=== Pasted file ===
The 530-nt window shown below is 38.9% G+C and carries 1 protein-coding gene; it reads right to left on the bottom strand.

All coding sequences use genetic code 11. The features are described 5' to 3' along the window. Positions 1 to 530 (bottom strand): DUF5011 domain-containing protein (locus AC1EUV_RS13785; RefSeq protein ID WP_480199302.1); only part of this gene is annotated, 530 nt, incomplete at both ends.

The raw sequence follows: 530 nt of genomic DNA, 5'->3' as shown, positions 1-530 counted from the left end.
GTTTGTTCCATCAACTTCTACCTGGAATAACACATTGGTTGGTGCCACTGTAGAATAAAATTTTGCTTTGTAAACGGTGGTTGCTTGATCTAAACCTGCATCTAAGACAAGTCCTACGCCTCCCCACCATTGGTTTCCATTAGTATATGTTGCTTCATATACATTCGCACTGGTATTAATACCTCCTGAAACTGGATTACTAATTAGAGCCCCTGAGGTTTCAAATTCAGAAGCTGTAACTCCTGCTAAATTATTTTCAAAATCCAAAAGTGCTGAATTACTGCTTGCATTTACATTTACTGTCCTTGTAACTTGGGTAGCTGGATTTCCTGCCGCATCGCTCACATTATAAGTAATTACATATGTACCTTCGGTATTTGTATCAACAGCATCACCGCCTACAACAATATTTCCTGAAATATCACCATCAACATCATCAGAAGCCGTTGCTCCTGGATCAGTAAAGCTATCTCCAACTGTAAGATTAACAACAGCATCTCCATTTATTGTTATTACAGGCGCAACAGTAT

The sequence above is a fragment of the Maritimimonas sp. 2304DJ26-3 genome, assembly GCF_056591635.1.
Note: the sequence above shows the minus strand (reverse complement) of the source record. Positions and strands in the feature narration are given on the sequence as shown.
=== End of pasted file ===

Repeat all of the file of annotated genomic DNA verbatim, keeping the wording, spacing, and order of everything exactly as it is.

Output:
The 530-nt window shown below is 38.9% G+C and carries 1 protein-coding gene; it reads right to left on the bottom strand.

All coding sequences use genetic code 11. The features are described 5' to 3' along the window. Positions 1 to 530 (bottom strand): DUF5011 domain-containing protein (locus AC1EUV_RS13785; RefSeq protein ID WP_480199302.1); only part of this gene is annotated, 530 nt, incomplete at both ends.

The raw sequence follows: 530 nt of genomic DNA, 5'->3' as shown, positions 1-530 counted from the left end.
GTTTGTTCCATCAACTTCTACCTGGAATAACACATTGGTTGGTGCCACTGTAGAATAAAATTTTGCTTTGTAAACGGTGGTTGCTTGATCTAAACCTGCATCTAAGACAAGTCCTACGCCTCCCCACCATTGGTTTCCATTAGTATATGTTGCTTCATATACATTCGCACTGGTATTAATACCTCCTGAAACTGGATTACTAATTAGAGCCCCTGAGGTTTCAAATTCAGAAGCTGTAACTCCTGCTAAATTATTTTCAAAATCCAAAAGTGCTGAATTACTGCTTGCATTTACATTTACTGTCCTTGTAACTTGGGTAGCTGGATTTCCTGCCGCATCGCTCACATTATAAGTAATTACATATGTACCTTCGGTATTTGTATCAACAGCATCACCGCCTACAACAATATTTCCTGAAATATCACCATCAACATCATCAGAAGCCGTTGCTCCTGGATCAGTAAAGCTATCTCCAACTGTAAGATTAACAACAGCATCTCCATTTATTGTTATTACAGGCGCAACAGTAT

The sequence above is a fragment of the Maritimimonas sp. 2304DJ26-3 genome, assembly GCF_056591635.1.
Note: the sequence above shows the minus strand (reverse complement) of the source record. Positions and strands in the feature narration are given on the sequence as shown.